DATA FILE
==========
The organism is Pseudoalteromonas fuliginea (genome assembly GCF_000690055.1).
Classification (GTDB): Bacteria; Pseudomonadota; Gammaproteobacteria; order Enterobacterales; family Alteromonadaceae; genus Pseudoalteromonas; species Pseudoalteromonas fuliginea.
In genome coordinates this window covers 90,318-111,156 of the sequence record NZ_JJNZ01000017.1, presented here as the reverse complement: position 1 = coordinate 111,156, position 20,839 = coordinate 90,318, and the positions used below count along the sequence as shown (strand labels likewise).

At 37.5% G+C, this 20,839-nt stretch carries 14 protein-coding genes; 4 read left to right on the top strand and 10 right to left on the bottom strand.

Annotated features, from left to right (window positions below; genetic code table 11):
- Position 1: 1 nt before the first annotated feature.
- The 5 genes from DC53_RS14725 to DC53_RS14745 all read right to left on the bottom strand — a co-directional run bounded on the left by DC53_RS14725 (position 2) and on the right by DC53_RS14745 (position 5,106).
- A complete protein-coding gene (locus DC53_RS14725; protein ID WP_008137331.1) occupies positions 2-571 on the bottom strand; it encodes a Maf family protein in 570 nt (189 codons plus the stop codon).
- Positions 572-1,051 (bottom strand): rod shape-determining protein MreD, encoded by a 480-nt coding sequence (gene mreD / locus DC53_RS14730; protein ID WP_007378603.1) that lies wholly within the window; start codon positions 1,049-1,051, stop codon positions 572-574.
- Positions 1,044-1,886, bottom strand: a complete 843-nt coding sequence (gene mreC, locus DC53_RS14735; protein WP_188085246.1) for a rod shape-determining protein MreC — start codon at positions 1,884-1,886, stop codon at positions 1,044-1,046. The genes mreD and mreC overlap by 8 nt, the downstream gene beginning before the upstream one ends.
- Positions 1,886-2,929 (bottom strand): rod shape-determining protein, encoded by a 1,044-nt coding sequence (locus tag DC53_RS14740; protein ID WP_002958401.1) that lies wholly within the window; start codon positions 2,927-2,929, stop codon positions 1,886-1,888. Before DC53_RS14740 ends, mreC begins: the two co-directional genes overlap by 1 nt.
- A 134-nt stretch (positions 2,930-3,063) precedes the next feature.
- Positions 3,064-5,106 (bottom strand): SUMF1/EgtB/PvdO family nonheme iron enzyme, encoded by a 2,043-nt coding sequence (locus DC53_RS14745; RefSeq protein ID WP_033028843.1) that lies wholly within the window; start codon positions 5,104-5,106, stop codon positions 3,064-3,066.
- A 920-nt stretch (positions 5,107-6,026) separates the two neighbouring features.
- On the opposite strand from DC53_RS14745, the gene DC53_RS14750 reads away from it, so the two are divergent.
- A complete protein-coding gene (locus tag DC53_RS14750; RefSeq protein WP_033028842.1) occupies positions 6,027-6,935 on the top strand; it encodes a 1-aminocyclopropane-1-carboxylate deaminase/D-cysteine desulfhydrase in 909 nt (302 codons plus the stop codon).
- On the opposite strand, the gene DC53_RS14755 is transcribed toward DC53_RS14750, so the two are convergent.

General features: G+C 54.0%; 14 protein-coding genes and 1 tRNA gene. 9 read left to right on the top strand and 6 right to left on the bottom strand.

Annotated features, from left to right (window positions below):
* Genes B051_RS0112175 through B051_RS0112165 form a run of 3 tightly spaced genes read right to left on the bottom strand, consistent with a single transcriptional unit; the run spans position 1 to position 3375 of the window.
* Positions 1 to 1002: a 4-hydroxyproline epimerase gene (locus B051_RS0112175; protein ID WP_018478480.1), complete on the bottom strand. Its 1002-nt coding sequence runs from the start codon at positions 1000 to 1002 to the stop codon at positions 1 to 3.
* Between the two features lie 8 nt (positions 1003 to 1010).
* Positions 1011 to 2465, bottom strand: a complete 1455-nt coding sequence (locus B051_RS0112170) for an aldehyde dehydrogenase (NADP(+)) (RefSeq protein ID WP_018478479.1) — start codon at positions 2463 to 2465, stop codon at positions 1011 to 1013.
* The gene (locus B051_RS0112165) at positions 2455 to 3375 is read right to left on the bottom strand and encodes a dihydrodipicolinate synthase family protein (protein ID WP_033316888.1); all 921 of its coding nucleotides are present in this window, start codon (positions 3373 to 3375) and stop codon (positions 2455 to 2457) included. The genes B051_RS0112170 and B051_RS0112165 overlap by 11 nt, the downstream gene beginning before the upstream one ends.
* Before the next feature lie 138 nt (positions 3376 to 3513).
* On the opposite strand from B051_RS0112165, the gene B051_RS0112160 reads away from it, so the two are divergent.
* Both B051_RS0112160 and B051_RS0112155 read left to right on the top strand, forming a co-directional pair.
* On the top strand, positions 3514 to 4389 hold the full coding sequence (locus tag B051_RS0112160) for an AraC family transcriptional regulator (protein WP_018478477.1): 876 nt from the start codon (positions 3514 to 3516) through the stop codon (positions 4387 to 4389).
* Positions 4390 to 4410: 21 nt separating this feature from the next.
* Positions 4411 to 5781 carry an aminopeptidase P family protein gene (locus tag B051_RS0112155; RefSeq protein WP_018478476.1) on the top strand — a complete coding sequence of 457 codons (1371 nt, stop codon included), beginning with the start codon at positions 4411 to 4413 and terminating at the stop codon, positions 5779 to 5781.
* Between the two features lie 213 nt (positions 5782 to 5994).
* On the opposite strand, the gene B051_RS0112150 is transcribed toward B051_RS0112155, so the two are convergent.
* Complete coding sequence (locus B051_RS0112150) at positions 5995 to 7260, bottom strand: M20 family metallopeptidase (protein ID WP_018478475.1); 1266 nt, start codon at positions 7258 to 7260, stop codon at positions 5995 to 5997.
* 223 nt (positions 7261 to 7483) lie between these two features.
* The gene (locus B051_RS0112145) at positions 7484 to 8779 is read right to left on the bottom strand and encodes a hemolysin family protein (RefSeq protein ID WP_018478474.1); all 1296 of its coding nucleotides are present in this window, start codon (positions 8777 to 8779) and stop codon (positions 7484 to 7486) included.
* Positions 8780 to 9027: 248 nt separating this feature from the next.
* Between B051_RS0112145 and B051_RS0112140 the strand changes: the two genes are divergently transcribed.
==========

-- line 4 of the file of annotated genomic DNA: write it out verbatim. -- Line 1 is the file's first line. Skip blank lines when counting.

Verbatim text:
At 37.5% G+C, this 20,839-nt stretch carries 14 protein-coding genes; 4 read left to right on the top strand and 10 right to left on the bottom strand.